Charles is the third king of that name in British history and those who preceded him do not bring back good memories. One led the country to become a republic, another tried to create an absolute monarchy.
Charles III. This is the name of the new monarch whose name was announced by the British Prime Minister, Liz Truss, outside Downing Street: “God save the King”. Elizabeth II’s son chose to be addressed by his given name, which was a very thoughtful decision. On the table was also George VII, in honor of his maternal grandfather.
According to the Telegraph, it was not an obvious choice, given the legacies of Charles I and Charles II, predecessors who faced numerous difficulties in turbulent historical periods.
The reign of Charles I (1625-1649) was marked by the beginning of the British civil war and an economic crisis. Four years after being crowned, the monarch announced that he would not convene the courts for ten years, which was equivalent to ruling absolutely. The decision caused outrage among the majority of the population, who had also never forgiven the fact that the King had married a French Catholic queen.
In an Anglican country with religious disputes, the monarch was accused of favoring Catholics, which — along with his authoritarianism — created fertile ground for conflict. In 1642, after several popular uprisings throughout the kingdom, civil war broke out. Initially, Charles I’s army emerged victorious, but five years later it was defeated—and had to flee to Scotland.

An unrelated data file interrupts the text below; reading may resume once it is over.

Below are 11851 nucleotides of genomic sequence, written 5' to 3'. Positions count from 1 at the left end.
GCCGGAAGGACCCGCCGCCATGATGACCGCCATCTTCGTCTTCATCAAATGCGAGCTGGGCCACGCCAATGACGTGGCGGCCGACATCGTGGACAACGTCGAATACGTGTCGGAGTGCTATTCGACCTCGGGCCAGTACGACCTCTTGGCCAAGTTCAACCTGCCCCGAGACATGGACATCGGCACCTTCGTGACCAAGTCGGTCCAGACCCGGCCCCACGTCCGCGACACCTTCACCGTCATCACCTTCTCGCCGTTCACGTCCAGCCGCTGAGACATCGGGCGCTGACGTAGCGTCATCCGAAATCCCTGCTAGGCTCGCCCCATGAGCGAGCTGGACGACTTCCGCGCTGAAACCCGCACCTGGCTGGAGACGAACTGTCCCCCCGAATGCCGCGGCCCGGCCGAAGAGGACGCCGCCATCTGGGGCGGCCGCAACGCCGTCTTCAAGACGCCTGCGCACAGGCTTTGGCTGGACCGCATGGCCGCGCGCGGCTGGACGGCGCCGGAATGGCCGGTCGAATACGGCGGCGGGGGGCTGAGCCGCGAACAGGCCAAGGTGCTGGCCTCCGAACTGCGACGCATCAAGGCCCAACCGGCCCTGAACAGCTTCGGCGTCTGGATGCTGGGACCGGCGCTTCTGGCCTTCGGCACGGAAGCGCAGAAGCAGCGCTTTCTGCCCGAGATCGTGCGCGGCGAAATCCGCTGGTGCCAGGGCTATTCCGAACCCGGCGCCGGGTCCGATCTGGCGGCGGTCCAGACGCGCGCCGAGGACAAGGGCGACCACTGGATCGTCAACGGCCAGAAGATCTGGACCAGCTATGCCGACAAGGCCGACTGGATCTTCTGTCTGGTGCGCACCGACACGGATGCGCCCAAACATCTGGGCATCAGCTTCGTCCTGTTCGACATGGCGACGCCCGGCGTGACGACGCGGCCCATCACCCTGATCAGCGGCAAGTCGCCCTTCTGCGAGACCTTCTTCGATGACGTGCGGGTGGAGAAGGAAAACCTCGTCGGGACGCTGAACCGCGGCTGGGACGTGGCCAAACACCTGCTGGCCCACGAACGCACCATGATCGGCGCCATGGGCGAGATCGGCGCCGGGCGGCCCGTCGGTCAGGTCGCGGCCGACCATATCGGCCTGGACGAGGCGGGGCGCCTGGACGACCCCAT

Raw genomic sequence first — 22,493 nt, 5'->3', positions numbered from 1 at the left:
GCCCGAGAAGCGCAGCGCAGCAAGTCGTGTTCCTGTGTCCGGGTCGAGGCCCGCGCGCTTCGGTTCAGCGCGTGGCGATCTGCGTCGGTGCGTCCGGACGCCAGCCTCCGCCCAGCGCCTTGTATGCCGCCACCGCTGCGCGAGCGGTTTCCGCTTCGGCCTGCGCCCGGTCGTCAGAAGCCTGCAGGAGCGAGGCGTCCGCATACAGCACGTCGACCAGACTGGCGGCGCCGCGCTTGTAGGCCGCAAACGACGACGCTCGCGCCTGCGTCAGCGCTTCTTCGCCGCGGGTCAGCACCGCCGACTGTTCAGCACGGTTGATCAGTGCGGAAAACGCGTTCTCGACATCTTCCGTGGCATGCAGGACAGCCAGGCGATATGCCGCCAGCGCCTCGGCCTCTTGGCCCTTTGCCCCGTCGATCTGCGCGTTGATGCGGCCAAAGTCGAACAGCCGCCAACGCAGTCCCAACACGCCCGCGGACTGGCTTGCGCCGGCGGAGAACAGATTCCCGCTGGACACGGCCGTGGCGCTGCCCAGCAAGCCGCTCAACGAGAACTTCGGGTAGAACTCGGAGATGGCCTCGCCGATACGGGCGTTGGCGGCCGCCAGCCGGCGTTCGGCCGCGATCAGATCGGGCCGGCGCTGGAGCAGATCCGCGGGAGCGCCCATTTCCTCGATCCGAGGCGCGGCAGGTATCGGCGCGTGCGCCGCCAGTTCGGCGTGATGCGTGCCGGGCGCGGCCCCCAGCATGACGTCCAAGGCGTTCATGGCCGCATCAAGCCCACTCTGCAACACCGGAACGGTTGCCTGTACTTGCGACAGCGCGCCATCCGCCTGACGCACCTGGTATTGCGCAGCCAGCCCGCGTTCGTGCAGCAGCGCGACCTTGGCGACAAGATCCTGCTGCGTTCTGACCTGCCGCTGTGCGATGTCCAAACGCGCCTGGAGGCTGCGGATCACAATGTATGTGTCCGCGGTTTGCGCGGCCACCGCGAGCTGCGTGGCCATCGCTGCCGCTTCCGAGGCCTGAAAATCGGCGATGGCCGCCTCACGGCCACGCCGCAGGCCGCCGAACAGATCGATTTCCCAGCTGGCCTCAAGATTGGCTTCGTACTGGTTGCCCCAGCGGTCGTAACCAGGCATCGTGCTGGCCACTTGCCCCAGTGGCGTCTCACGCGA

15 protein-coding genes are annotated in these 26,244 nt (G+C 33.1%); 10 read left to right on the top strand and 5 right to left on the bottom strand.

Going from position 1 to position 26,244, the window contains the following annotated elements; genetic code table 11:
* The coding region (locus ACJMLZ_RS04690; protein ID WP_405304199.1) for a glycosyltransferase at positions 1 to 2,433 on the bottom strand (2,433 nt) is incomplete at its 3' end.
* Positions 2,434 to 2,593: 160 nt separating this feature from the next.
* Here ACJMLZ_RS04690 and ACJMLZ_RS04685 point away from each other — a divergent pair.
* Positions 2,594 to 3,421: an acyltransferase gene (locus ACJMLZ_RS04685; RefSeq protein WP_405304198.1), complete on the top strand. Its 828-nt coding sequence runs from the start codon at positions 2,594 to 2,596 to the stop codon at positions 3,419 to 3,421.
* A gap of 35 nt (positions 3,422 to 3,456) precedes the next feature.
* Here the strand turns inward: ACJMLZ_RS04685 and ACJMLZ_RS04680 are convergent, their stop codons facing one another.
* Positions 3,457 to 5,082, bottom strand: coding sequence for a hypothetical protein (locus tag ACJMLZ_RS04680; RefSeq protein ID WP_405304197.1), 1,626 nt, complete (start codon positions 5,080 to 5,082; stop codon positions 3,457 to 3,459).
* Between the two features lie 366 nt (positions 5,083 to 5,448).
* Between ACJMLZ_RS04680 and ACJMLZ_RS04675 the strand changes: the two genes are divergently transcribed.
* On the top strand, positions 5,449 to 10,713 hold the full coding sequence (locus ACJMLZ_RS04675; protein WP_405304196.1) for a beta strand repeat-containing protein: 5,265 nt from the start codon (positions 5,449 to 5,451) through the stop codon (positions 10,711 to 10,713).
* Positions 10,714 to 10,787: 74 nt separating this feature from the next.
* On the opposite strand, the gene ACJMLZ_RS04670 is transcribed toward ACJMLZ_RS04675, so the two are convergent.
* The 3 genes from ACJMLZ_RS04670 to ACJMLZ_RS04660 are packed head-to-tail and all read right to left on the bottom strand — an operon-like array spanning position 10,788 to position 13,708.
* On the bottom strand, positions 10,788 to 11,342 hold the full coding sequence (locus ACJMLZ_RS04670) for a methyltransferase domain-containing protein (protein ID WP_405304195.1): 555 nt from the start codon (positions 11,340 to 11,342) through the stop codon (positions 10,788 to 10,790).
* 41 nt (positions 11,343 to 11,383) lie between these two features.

The army led by General Oliver Cromwell imposed itself on the country’s designs and the Scots, despite swearing loyalty to the monarch, handed him over to the enemy forces. Charles I was convicted of treason and was eventually executed in 1649. On the King’s death, England became a republic.
Still, the troops assigned to the monarchy did not give up and organized resistance during the historical period designated as Cromwell’s Republic (or Protectorate). The army led by Charles II – son of the previous monarch – never gave the general a truce and fought several battles, in the first years without success.
The death of Oliver Cromwell, in 1658, gave legitimacy and strength to Charles II to restore the monarchy. And so he did, having been crowned two years later. Although he managed to pacify tempers in the country, the new King followed in his father’s footsteps: he dissolved Parliament, tried to implement an absolute monarchy and showed sympathy for those who professed Catholicism. And he also married a Catholic Queen, this time a Portuguese one: Catarina de Bragança, daughter of D. João IV.
In his personal life, Charles II was known for having many mistresses, with whom he had more than ten illegitimate children. However, the King and Catherine of Bragança never left any successor. Who succeeded the monarch was his brother James II, whose reign was once again haunted by a revolt, having been the last Catholic King to rule the United Kingdom.
Source: With Agencies